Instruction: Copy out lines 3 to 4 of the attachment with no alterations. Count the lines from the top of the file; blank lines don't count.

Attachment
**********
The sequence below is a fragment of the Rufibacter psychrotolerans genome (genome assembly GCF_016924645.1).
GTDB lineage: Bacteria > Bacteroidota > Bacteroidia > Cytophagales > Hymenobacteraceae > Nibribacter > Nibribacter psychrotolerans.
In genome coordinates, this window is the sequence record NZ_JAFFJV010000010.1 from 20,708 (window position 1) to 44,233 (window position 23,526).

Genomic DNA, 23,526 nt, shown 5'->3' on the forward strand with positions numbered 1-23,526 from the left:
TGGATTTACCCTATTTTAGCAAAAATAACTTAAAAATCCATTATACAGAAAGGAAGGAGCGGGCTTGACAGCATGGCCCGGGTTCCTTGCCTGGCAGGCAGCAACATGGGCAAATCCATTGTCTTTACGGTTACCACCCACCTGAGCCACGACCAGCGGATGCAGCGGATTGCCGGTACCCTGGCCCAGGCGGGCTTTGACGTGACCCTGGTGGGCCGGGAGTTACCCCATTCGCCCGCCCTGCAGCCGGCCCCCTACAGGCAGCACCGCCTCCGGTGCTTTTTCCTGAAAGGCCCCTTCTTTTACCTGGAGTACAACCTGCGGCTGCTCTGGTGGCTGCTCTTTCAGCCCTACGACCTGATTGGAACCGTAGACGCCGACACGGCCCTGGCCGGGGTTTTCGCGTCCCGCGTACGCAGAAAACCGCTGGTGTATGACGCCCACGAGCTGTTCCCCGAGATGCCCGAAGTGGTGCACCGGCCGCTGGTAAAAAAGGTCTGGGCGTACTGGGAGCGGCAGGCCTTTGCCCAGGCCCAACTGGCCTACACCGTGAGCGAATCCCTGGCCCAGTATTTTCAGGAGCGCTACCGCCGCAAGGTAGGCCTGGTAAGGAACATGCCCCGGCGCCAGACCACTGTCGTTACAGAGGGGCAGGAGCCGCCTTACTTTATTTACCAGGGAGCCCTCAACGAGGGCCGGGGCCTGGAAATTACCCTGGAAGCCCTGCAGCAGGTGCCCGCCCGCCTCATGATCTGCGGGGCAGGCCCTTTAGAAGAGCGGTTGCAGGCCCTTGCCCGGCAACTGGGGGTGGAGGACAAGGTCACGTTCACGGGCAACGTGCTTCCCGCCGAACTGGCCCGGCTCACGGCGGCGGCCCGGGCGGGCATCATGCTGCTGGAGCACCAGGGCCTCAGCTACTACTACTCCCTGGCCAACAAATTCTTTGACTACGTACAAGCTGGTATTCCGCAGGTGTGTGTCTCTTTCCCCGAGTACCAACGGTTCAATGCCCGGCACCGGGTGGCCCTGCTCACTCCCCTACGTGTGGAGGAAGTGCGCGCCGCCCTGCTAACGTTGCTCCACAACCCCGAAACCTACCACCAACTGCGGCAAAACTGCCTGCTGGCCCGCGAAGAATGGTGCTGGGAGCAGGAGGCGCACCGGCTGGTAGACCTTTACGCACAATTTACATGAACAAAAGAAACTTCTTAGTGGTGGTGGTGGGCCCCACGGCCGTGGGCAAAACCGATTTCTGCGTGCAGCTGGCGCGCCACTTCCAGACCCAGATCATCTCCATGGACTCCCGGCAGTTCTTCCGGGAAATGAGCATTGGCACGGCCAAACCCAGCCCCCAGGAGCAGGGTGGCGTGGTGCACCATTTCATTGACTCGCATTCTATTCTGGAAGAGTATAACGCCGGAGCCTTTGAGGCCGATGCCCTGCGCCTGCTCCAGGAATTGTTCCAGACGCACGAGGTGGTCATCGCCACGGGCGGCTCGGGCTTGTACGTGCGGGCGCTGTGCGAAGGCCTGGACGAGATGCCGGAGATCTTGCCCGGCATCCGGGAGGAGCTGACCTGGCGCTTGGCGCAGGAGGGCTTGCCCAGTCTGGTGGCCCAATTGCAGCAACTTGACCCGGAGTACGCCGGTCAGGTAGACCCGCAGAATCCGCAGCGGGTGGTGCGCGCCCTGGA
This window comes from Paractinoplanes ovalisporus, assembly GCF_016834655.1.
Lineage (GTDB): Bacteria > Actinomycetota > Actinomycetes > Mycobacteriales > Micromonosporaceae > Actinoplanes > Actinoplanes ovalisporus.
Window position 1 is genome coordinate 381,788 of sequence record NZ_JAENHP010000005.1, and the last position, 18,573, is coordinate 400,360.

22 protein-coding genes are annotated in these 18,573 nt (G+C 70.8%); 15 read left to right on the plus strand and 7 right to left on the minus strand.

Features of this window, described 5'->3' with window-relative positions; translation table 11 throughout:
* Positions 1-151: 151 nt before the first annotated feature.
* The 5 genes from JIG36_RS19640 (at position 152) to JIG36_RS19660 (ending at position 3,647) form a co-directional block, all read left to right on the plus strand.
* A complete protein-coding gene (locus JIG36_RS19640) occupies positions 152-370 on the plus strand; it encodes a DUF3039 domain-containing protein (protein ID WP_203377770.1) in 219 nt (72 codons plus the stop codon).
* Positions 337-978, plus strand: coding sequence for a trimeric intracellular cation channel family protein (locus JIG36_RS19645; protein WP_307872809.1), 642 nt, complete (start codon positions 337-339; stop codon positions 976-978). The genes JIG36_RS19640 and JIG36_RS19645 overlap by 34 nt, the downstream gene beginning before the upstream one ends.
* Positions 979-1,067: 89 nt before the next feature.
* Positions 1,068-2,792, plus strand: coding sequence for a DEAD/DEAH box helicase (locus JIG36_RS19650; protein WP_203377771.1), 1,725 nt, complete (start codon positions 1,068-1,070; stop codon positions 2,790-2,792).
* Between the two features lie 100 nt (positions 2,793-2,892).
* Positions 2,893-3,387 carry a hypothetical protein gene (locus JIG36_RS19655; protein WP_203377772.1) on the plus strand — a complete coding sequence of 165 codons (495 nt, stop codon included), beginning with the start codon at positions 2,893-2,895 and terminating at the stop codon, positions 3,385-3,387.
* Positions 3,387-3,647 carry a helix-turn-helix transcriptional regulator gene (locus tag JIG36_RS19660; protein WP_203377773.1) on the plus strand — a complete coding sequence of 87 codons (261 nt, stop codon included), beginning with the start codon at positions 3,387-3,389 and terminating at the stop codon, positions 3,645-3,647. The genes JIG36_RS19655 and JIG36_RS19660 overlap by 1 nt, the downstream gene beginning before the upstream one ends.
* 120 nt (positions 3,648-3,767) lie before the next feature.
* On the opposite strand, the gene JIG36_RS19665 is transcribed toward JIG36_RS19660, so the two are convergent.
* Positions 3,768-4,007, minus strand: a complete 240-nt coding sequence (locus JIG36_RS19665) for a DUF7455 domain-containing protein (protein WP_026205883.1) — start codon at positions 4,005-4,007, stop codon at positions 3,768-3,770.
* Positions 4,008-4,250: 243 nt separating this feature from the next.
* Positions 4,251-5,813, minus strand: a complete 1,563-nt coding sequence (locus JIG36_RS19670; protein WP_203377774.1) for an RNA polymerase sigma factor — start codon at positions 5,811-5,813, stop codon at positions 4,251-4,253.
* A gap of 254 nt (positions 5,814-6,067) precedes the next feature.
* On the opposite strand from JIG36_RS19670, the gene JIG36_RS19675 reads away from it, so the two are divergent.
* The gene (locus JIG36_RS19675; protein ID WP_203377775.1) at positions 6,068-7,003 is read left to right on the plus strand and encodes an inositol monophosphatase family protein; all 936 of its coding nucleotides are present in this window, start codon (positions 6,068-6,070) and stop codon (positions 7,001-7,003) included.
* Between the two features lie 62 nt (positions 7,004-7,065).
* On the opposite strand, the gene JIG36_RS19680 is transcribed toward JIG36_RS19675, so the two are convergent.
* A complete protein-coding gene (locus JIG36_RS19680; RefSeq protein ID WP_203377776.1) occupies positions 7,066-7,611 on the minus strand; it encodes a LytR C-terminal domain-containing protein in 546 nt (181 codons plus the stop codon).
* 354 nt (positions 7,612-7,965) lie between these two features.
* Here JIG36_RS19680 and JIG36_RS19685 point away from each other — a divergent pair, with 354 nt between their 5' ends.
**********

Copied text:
In genome coordinates, this window is the sequence record NZ_JAFFJV010000010.1 from 20,708 (window position 1) to 44,233 (window position 23,526).

Genomic DNA, 23,526 nt, shown 5'->3' on the forward strand with positions numbered 1-23,526 from the left: